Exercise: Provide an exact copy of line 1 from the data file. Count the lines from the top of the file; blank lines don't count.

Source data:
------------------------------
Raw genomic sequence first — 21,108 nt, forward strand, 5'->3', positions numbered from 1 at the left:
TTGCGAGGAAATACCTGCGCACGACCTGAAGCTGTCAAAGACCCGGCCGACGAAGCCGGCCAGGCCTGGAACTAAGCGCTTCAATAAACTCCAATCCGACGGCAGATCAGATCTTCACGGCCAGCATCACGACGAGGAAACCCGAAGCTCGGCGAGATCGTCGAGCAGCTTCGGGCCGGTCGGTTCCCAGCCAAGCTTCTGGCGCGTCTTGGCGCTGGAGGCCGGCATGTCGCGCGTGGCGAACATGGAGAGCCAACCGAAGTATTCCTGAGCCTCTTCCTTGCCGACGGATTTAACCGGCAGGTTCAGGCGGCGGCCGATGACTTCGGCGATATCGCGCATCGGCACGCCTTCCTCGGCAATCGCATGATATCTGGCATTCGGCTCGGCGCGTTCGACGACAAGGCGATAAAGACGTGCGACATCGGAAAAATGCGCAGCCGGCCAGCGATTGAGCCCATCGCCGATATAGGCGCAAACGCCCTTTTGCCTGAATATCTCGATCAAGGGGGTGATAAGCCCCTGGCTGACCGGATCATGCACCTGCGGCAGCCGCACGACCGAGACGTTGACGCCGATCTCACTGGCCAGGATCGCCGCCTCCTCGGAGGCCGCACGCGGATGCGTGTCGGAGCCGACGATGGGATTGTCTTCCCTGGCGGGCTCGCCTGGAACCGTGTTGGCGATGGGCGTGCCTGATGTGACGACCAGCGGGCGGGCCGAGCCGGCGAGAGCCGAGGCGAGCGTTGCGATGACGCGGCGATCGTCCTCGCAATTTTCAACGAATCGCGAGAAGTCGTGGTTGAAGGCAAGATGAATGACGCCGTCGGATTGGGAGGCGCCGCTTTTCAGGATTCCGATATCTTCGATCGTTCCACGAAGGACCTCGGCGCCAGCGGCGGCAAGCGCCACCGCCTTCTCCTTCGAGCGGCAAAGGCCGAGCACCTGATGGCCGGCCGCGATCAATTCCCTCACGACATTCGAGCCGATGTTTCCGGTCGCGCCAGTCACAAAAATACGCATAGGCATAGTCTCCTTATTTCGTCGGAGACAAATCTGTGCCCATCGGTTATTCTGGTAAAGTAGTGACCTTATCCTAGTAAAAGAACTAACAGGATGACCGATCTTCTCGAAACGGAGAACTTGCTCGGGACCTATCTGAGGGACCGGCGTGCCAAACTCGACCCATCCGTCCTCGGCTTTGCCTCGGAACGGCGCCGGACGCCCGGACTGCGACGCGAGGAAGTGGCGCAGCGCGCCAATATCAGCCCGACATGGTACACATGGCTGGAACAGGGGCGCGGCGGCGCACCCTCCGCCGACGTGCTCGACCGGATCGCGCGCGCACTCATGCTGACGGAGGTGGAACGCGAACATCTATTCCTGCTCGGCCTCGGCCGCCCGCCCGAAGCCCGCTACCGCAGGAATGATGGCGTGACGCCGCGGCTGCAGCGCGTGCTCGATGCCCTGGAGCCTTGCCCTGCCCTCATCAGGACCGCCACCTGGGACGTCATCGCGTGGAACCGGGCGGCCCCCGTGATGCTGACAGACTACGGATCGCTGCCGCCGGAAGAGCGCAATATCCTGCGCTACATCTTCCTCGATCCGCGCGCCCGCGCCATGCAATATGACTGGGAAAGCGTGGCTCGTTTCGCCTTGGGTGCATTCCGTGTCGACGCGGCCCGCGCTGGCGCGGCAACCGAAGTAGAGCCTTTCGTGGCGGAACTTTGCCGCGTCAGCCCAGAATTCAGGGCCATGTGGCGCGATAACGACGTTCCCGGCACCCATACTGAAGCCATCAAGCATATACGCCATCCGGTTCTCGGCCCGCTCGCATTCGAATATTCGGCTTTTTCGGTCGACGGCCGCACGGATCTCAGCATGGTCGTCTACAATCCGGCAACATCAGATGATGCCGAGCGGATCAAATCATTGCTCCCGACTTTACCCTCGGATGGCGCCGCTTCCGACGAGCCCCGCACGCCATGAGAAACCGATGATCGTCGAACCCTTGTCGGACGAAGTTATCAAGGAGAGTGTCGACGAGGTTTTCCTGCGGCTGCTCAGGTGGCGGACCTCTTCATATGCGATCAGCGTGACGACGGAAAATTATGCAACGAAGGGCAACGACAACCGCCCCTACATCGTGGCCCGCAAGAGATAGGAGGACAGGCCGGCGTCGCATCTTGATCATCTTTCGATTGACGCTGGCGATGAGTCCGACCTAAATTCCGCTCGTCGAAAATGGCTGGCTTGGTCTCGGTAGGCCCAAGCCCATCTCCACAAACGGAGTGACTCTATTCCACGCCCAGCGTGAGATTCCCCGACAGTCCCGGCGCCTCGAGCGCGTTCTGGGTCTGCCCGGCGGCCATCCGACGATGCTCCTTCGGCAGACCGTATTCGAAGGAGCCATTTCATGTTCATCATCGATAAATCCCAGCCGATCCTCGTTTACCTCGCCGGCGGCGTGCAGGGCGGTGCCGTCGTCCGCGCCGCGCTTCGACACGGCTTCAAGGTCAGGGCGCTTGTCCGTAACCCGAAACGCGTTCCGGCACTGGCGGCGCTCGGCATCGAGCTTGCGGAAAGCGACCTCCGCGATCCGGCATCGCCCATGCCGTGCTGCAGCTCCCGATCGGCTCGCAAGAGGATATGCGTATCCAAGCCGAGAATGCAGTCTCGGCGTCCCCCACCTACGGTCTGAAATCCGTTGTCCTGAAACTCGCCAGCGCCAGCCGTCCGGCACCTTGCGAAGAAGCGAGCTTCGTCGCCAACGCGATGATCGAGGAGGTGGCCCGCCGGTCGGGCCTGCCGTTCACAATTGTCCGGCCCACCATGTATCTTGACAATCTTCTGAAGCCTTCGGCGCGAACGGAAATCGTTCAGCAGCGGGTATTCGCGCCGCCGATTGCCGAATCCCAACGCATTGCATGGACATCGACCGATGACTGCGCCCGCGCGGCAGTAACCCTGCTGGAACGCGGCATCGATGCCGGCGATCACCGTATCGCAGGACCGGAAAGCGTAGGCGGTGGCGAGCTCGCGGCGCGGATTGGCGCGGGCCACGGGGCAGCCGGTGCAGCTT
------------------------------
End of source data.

Raw genomic sequence first — 21,108 nt, forward strand, 5'->3', positions numbered from 1 at the left: